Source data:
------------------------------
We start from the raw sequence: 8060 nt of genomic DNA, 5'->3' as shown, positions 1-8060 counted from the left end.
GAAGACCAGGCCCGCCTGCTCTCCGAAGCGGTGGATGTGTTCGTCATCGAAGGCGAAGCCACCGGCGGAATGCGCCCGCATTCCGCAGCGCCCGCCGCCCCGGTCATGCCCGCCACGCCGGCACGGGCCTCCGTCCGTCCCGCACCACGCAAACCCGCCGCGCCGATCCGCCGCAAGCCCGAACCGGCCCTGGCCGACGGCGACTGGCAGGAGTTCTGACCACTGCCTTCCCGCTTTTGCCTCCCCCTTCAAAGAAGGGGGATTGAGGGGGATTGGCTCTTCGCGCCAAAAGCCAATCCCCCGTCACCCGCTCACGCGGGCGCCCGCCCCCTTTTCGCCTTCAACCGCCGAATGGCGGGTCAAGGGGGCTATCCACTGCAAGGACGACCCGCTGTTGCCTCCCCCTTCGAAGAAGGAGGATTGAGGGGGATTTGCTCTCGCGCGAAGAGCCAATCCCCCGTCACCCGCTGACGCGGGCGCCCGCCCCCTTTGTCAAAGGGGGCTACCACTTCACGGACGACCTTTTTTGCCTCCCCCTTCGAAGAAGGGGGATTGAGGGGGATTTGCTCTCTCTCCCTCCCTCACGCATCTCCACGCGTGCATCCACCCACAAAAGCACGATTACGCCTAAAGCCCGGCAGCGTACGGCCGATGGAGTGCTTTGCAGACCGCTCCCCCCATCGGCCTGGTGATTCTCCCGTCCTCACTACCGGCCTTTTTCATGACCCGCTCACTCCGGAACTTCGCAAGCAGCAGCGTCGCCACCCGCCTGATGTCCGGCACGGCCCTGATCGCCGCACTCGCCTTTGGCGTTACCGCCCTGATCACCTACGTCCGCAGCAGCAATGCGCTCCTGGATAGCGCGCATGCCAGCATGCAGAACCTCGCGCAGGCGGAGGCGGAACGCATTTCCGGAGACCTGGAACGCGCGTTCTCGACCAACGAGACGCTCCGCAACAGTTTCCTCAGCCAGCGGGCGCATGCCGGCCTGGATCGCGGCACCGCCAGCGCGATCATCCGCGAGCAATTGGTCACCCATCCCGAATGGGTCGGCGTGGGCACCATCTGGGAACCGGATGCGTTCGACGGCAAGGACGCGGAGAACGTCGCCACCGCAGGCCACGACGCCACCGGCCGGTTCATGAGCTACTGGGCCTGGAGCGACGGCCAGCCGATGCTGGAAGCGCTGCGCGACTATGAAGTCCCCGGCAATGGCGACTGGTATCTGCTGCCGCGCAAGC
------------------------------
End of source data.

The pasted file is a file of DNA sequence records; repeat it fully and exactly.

We start from the raw sequence: 8060 nt of genomic DNA, 5'->3' as shown, positions 1-8060 counted from the left end.
GAAGACCAGGCCCGCCTGCTCTCCGAAGCGGTGGATGTGTTCGTCATCGAAGGCGAAGCCACCGGCGGAATGCGCCCGCATTCCGCAGCGCCCGCCGCCCCGGTCATGCCCGCCACGCCGGCACGGGCCTCCGTCCGTCCCGCACCACGCAAACCCGCCGCGCCGATCCGCCGCAAGCCCGAACCGGCCCTGGCCGACGGCGACTGGCAGGAGTTCTGACCACTGCCTTCCCGCTTTTGCCTCCCCCTTCAAAGAAGGGGGATTGAGGGGGATTGGCTCTTCGCGCCAAAAGCCAATCCCCCGTCACCCGCTCACGCGGGCGCCCGCCCCCTTTTCGCCTTCAACCGCCGAATGGCGGGTCAAGGGGGCTATCCACTGCAAGGACGACCCGCTGTTGCCTCCCCCTTCGAAGAAGGAGGATTGAGGGGGATTTGCTCTCGCGCGAAGAGCCAATCCCCCGTCACCCGCTGACGCGGGCGCCCGCCCCCTTTGTCAAAGGGGGCTACCACTTCACGGACGACCTTTTTTGCCTCCCCCTTCGAAGAAGGGGGATTGAGGGGGATTTGCTCTCTCTCCCTCCCTCACGCATCTCCACGCGTGCATCCACCCACAAAAGCACGATTACGCCTAAAGCCCGGCAGCGTACGGCCGATGGAGTGCTTTGCAGACCGCTCCCCCCATCGGCCTGGTGATTCTCCCGTCCTCACTACCGGCCTTTTTCATGACCCGCTCACTCCGGAACTTCGCAAGCAGCAGCGTCGCCACCCGCCTGATGTCCGGCACGGCCCTGATCGCCGCACTCGCCTTTGGCGTTACCGCCCTGATCACCTACGTCCGCAGCAGCAATGCGCTCCTGGATAGCGCGCATGCCAGCATGCAGAACCTCGCGCAGGCGGAGGCGGAACGCATTTCCGGAGACCTGGAACGCGCGTTCTCGACCAACGAGACGCTCCGCAACAGTTTCCTCAGCCAGCGGGCGCATGCCGGCCTGGATCGCGGCACCGCCAGCGCGATCATCCGCGAGCAATTGGTCACCCATCCCGAATGGGTCGGCGTGGGCACCATCTGGGAACCGGATGCGTTCGACGGCAAGGACGCGGAGAACGTCGCCACCGCAGGCCACGACGCCACCGGCCGGTTCATGAGCTACTGGGCCTGGAGCGACGGCCAGCCGATGCTGGAAGCGCTGCGCGACTATGAAGTCCCCGGCAATGGCGACTGGTATCTGCTGCCGCGCAAGC